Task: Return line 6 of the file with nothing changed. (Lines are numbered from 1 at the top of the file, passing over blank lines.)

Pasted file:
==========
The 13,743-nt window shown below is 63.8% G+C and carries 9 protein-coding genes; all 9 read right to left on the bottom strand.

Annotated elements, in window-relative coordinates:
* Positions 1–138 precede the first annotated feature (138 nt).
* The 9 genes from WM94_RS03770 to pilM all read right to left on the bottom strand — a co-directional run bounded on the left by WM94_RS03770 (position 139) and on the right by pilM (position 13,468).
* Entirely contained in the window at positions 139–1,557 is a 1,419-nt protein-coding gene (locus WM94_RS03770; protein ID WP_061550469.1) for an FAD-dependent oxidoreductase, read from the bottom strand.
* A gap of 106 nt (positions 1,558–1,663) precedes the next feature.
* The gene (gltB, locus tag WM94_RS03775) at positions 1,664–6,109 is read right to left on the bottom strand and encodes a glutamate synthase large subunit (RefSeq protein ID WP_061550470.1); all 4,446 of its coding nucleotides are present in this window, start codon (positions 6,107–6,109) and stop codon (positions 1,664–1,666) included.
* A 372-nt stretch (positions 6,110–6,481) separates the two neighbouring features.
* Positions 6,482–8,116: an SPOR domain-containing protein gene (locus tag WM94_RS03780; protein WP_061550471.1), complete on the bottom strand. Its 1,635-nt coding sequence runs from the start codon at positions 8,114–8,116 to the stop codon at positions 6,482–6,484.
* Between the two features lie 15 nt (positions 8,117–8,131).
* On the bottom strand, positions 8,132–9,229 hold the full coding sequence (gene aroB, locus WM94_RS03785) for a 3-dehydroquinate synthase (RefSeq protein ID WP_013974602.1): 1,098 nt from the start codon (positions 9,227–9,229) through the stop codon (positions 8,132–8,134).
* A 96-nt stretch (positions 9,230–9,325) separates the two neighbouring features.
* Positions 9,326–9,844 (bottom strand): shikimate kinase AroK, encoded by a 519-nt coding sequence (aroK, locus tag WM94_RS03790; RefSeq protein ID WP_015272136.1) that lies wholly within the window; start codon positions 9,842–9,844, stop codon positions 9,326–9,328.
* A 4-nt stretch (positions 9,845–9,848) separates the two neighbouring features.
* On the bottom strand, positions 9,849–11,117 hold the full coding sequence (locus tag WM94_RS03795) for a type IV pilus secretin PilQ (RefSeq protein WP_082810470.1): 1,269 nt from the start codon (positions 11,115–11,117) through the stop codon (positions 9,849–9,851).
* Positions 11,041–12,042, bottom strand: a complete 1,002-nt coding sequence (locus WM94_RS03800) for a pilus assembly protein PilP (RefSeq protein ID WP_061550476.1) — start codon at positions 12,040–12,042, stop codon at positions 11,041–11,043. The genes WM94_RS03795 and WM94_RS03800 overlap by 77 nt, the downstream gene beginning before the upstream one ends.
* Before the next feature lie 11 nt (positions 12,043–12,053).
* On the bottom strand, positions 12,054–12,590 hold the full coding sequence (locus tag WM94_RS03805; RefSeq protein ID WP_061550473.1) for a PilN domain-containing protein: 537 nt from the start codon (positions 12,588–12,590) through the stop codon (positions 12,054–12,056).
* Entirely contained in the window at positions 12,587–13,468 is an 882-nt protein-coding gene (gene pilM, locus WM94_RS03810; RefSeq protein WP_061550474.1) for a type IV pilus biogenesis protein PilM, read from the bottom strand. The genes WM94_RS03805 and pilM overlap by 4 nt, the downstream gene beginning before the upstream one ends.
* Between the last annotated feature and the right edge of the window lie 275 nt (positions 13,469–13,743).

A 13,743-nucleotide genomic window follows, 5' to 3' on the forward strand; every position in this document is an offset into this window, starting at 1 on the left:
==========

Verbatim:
* A gap of 106 nt (positions 1,558–1,663) precedes the next feature.